It’s useful to compare the situation with Northern Ireland but more to show the differences than the similarities

He points to a mood of acceptance and tolerance that now reigns in most areas of Northern Ireland: “Protestants and Unionists now recognise that Republicans have a right to their own symbols… And likewise, Republicans realise that Northern Irish Protestants have a right to fly the Union Jack… Those are huge shifts,” he adds. “I see no sign of either of those shifts happening in the Basque Country.”

How useful is it, then, to compare the Basque Country with Northern Ireland?

“I think it’s useful to compare the situation with Northern Ireland but more to show the differences than the similarities,” Paddy believes.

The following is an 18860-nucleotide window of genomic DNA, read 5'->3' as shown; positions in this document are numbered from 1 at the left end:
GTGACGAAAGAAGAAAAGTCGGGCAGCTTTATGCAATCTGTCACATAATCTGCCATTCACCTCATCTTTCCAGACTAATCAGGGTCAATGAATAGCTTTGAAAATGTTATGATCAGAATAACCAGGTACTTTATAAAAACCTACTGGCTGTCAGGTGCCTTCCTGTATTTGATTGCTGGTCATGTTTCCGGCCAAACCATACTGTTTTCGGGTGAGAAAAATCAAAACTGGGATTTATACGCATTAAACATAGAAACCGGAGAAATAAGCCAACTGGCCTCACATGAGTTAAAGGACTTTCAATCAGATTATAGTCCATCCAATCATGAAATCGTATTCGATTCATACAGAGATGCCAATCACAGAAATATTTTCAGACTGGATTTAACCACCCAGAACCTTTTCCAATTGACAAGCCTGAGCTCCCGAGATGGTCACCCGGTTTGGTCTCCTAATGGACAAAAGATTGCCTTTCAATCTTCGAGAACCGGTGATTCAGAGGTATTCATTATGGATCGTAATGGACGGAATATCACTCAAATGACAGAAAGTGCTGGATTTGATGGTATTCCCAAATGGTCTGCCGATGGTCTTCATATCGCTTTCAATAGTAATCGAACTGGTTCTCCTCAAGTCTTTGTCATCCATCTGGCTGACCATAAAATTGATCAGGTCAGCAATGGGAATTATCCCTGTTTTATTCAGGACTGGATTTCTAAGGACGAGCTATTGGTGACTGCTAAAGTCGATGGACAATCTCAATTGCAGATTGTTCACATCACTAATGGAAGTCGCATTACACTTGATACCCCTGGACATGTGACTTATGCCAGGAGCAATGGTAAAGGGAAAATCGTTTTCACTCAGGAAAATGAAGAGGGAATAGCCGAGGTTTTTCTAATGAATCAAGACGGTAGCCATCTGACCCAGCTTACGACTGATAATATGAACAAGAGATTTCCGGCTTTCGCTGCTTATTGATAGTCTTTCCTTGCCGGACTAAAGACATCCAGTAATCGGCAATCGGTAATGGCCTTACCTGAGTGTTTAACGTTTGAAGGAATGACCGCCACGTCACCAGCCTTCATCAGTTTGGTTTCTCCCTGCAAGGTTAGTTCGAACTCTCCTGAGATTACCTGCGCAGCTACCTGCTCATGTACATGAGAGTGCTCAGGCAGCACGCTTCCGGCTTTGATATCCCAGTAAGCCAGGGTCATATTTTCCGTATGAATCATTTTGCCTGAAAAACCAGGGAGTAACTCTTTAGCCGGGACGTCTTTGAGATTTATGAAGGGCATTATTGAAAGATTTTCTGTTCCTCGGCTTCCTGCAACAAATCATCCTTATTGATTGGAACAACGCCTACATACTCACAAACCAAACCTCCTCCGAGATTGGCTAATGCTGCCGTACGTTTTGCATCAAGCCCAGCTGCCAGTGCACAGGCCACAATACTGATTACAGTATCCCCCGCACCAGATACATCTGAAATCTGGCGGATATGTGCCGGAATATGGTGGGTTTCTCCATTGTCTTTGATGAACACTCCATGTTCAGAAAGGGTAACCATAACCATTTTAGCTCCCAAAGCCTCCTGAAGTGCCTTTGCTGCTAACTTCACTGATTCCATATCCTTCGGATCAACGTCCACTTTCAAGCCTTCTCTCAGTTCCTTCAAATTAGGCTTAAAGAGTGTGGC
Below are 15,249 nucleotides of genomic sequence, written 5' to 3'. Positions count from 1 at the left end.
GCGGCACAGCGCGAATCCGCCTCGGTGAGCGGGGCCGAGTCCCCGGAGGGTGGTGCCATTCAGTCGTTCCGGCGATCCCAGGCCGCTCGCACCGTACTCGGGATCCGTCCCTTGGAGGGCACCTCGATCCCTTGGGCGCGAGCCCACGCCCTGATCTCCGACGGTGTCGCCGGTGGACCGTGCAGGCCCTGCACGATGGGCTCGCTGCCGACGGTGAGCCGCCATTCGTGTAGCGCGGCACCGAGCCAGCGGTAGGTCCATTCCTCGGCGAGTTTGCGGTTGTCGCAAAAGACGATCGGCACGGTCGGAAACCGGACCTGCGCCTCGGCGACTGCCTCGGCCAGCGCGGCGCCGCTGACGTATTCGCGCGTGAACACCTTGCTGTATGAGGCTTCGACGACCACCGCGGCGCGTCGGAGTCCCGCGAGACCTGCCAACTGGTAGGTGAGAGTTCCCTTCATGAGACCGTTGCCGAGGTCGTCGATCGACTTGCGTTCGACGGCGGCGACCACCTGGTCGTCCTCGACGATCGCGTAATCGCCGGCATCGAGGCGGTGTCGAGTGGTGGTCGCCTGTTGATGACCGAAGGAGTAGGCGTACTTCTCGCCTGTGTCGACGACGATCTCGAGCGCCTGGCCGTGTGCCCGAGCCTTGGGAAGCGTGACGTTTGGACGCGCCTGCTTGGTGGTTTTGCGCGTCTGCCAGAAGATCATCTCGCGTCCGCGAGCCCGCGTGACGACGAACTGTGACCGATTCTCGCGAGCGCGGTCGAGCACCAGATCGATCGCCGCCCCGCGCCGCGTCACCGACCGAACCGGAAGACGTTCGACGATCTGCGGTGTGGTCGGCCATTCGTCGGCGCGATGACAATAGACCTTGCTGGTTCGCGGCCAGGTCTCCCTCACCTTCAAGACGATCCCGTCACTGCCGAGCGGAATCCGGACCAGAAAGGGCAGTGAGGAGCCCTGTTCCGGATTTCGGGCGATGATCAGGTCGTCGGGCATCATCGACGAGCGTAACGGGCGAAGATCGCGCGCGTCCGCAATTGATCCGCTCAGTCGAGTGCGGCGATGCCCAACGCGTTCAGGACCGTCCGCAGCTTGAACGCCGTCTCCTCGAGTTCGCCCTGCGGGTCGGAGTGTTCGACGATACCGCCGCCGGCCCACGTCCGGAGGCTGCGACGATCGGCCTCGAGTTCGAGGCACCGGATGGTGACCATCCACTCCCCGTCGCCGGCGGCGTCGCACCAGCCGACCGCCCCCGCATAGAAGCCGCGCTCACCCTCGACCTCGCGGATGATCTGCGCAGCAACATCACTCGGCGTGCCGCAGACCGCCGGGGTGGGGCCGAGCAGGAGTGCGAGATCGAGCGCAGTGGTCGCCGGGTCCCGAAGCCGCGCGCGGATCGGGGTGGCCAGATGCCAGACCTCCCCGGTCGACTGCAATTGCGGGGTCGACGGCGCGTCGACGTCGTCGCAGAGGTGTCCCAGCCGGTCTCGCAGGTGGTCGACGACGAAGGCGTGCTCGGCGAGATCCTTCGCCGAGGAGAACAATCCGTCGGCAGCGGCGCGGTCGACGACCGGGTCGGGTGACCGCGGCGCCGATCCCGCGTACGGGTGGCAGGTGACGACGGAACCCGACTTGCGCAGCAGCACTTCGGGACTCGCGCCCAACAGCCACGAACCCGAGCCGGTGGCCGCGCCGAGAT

He believes there is “a fundamental dishonesty” on all sides on what is needed.

On the one hand, he says, is ETA’s lack of understanding of what the negotiation process entails: “What ETA do not recognise is that the IRA gave up some of its core values.”

On the other hand are those who cite the Basque Parliament’s greater autonomy compared to that enjoyed in Belfast as grounds for categorically dismissing nationalist claims for further freedoms.

The Basque situation is made more complex by the question of self-determination (as opposed to independence). In other words, the right of the Basques to vote – via a referendum – on whether they wish to form part of Spain.